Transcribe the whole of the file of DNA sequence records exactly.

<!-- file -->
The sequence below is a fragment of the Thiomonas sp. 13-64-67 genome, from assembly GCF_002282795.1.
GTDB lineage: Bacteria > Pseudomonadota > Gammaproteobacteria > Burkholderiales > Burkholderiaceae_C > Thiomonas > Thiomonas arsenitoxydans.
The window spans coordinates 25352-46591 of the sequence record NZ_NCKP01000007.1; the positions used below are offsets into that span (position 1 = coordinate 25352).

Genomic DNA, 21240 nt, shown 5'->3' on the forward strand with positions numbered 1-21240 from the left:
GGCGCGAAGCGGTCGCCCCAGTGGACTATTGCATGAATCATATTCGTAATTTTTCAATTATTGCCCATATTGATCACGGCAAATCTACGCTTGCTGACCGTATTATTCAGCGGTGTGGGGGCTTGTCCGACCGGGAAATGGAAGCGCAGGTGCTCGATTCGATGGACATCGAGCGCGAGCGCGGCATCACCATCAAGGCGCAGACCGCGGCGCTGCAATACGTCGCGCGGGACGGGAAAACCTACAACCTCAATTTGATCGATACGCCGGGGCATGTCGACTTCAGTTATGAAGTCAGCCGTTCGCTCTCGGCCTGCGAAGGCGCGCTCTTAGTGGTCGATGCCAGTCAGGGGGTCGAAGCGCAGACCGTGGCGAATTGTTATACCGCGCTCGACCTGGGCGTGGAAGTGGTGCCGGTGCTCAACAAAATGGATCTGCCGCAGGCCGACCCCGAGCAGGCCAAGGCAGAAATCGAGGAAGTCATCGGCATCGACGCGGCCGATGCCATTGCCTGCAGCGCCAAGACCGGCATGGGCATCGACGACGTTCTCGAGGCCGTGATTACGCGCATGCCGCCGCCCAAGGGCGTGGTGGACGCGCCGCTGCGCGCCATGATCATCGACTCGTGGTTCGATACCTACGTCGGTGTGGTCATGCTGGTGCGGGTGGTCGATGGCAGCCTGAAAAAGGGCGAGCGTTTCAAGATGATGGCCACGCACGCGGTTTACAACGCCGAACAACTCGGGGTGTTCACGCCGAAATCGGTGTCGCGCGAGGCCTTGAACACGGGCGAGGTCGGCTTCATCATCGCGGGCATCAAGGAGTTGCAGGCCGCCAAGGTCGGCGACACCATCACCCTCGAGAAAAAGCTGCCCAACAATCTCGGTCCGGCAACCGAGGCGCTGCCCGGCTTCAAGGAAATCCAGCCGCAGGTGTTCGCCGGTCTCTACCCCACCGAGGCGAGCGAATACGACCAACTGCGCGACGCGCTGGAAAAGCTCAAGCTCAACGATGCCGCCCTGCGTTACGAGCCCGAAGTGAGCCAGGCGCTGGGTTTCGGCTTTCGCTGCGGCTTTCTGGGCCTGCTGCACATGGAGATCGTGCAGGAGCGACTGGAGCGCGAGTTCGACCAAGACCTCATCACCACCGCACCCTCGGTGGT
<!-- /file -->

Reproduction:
The sequence below is a fragment of the Thiomonas sp. 13-64-67 genome, from assembly GCF_002282795.1.
GTDB lineage: Bacteria > Pseudomonadota > Gammaproteobacteria > Burkholderiales > Burkholderiaceae_C > Thiomonas > Thiomonas arsenitoxydans.
The window spans coordinates 25352-46591 of the sequence record NZ_NCKP01000007.1; the positions used below are offsets into that span (position 1 = coordinate 25352).

Genomic DNA, 21240 nt, shown 5'->3' on the forward strand with positions numbered 1-21240 from the left:
GGCGCGAAGCGGTCGCCCCAGTGGACTATTGCATGAATCATATTCGTAATTTTTCAATTATTGCCCATATTGATCACGGCAAATCTACGCTTGCTGACCGTATTATTCAGCGGTGTGGGGGCTTGTCCGACCGGGAAATGGAAGCGCAGGTGCTCGATTCGATGGACATCGAGCGCGAGCGCGGCATCACCATCAAGGCGCAGACCGCGGCGCTGCAATACGTCGCGCGGGACGGGAAAACCTACAACCTCAATTTGATCGATACGCCGGGGCATGTCGACTTCAGTTATGAAGTCAGCCGTTCGCTCTCGGCCTGCGAAGGCGCGCTCTTAGTGGTCGATGCCAGTCAGGGGGTCGAAGCGCAGACCGTGGCGAATTGTTATACCGCGCTCGACCTGGGCGTGGAAGTGGTGCCGGTGCTCAACAAAATGGATCTGCCGCAGGCCGACCCCGAGCAGGCCAAGGCAGAAATCGAGGAAGTCATCGGCATCGACGCGGCCGATGCCATTGCCTGCAGCGCCAAGACCGGCATGGGCATCGACGACGTTCTCGAGGCCGTGATTACGCGCATGCCGCCGCCCAAGGGCGTGGTGGACGCGCCGCTGCGCGCCATGATCATCGACTCGTGGTTCGATACCTACGTCGGTGTGGTCATGCTGGTGCGGGTGGTCGATGGCAGCCTGAAAAAGGGCGAGCGTTTCAAGATGATGGCCACGCACGCGGTTTACAACGCCGAACAACTCGGGGTGTTCACGCCGAAATCGGTGTCGCGCGAGGCCTTGAACACGGGCGAGGTCGGCTTCATCATCGCGGGCATCAAGGAGTTGCAGGCCGCCAAGGTCGGCGACACCATCACCCTCGAGAAAAAGCTGCCCAACAATCTCGGTCCGGCAACCGAGGCGCTGCCCGGCTTCAAGGAAATCCAGCCGCAGGTGTTCGCCGGTCTCTACCCCACCGAGGCGAGCGAATACGACCAACTGCGCGACGCGCTGGAAAAGCTCAAGCTCAACGATGCCGCCCTGCGTTACGAGCCCGAAGTGAGCCAGGCGCTGGGTTTCGGCTTTCGCTGCGGCTTTCTGGGCCTGCTGCACATGGAGATCGTGCAGGAGCGACTGGAGCGCGAGTTCGACCAAGACCTCATCACCACCGCACCCTCGGTGGT